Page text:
At St. Clare's Hospital in Dover, officials are launching programs specifically to cut the costs of treating uninsured patients like Esperanza Hernandez, 64, who arrived from Mexico six months ago and has no health insurance and no immigration papers.

After a dizzy spell three weeks ago, Hernandez did what many of her fellow illegal immigrants do when they are sick: She headed to the emergency room.

Frustrated by a long wait, she left before seeing a doctor. Four days later, she went instead to a mobile health clinic run by St. Clare's, where a nurse checked her blood pressure and prescribed an electrocardiogram.


Hernandez's visit to the clinic -- which is funded by grants and donations and costs far less per visit than the hospital emergency room -- was one small victory in the hospitals' efforts to keep costs down.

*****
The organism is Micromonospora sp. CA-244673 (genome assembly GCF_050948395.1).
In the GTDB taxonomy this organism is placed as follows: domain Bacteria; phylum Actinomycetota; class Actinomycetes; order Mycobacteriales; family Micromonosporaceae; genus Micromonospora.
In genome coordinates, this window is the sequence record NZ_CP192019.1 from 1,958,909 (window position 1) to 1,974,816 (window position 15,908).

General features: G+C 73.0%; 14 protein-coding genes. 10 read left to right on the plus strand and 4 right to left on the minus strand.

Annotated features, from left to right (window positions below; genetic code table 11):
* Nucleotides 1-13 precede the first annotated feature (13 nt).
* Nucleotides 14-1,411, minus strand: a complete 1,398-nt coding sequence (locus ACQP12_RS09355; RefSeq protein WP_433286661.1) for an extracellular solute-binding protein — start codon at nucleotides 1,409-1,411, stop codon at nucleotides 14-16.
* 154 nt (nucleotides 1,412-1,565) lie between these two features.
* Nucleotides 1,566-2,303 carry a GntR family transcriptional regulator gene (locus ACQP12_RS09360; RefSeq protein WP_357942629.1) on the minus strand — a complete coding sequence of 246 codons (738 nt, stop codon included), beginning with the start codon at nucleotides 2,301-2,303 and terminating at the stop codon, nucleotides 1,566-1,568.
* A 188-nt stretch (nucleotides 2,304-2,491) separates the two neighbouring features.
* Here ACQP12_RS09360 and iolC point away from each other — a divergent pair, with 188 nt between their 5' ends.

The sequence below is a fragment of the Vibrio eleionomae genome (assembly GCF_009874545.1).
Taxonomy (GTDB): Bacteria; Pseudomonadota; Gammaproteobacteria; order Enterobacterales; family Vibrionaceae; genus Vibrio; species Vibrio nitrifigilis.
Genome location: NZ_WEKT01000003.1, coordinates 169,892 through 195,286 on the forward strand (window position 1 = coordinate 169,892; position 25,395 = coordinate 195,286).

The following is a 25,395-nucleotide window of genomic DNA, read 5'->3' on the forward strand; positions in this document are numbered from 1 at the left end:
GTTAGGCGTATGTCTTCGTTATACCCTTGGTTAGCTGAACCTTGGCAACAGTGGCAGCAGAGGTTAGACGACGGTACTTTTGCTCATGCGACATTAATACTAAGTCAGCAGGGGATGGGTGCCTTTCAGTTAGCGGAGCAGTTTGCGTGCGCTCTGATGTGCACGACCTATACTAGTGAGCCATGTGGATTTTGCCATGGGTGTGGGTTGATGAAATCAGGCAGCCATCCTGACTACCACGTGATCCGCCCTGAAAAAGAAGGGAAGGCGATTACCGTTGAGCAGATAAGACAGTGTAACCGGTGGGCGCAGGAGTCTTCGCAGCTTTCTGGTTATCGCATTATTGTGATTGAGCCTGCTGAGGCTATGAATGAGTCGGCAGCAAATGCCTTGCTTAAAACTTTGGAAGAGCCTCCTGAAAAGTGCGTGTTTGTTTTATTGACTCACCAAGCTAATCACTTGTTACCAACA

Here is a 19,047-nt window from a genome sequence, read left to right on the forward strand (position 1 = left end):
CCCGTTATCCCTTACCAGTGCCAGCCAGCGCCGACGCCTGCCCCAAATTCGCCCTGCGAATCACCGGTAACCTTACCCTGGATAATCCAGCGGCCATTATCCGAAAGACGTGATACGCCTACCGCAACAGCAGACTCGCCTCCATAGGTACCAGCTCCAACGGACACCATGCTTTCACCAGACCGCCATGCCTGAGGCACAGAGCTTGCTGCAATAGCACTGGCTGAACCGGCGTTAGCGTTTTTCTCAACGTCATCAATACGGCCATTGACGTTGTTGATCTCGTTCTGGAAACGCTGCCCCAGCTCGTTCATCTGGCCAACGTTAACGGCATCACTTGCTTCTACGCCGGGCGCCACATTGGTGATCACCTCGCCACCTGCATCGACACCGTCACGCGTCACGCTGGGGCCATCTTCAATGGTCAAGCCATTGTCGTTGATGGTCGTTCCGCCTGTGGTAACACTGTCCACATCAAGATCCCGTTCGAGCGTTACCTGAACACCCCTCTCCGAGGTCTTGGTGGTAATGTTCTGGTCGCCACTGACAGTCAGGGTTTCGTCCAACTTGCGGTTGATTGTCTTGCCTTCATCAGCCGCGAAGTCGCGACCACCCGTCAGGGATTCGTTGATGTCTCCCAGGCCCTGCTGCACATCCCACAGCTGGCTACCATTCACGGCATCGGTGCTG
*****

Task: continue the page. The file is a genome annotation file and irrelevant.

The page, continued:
"Our mission tells us we don't turn anybody away who seeks out our care," said St. Clare's Health System spokesman Ben Martin. "We're trying, hopefully, to keep them from coming to the emergency department."

Such efforts put hospitals smack in the center of a politically charged debate over the costs of illegal immigration.

Immigration opponents say caring for unauthorized immigrants is a massive financial drain that threatens to bankrupt hospitals from California to North Carolina.

Immigrant advocates, and some economists, call such claims overblown. They cite numerous studies showing the typical illegal immigrant runs up far smaller health care bills than the average U.S. citizen.